International Community Must Address Root Causes Of Inequality While Addressing Short-Term Needs Of Most Vulnerable, Catholic Sister Writes In Opinion Piece

Devex: Opinion: What can the G-20 learn from Pope Francis’ vision for a post-coronavirus world?
Sister Patricia Murray, executive secretary of the International Union of Superiors General

“…Communities in low- and middle-income countries around the world are reporting growing evidence of increases in vulnerability to human trafficking and in hunger. … As COVID-19 evolved from a public health crisis to an economic one, sisters around the world brought the issue of hunger to the attention of international donors — which in turn enabled them to provide direct relief to communities. However, the long-term challenge lies in addressing the root causes of inequality, which is born out of a sick and profoundly unequal global economy. …  Ever since the first major mission statement of his papacy in 2013, the pope has consistently rejected ‘trickle-down’ economic theory, saying it simply doesn’t achieve what it claims. … The meeting of G-20 governments in November may now be our best bet for collective action, but the pandemic response by the group of rich and developing nations has so far done nothing but underwhelm. While we wait for governments to act, there is a huge job to do in continuing to address the short-term needs of the most vulnerable. For this, the international response to COVID-19 needs to be more agile and more sensitive to local communities, with resources directed to those most in need. Human trafficking and hunger are absolutely key issues, though not the only ones. … [T]he world needs to stop, pay attention to the reality of the situation, and come together to act. Our simple request is that those in power stop for a moment to listen to the women on the front line” (10/21).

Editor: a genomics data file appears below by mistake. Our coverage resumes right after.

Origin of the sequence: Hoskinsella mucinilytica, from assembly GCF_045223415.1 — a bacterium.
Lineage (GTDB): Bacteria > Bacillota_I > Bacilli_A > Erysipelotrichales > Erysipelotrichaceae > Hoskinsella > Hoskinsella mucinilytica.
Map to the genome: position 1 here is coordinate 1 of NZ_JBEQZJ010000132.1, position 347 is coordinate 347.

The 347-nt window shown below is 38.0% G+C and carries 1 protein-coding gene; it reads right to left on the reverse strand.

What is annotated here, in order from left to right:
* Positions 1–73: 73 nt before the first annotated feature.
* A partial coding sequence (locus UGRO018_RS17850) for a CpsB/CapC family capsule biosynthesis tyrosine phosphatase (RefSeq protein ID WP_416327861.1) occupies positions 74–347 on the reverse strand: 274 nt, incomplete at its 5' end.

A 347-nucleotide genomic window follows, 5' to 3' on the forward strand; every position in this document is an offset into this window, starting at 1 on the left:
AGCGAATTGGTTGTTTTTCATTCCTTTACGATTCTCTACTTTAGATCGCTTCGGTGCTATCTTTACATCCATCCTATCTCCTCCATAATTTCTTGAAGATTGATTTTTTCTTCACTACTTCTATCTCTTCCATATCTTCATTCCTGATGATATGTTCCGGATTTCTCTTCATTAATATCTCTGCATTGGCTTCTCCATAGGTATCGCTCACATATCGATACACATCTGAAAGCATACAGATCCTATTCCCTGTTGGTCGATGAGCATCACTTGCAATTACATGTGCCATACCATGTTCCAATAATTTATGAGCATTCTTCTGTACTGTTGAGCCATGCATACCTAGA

The KFF Daily Global Health Policy Report summarized news and information on global health policy from hundreds of sources, from May 2009 through December 2020. All summaries are archived and available via search.

KFF Headquarters: 185 Berry St., Suite 2000, San Francisco, CA 94107 | Phone 650-854-9400
Washington Offices and Barbara Jordan Conference Center: 1330 G Street, NW, Washington, DC 20005 | Phone 202-347-5270 | Email Alerts: | |

The independent source for health policy research, polling, and news, KFF is a nonprofit organization based in San Francisco, California.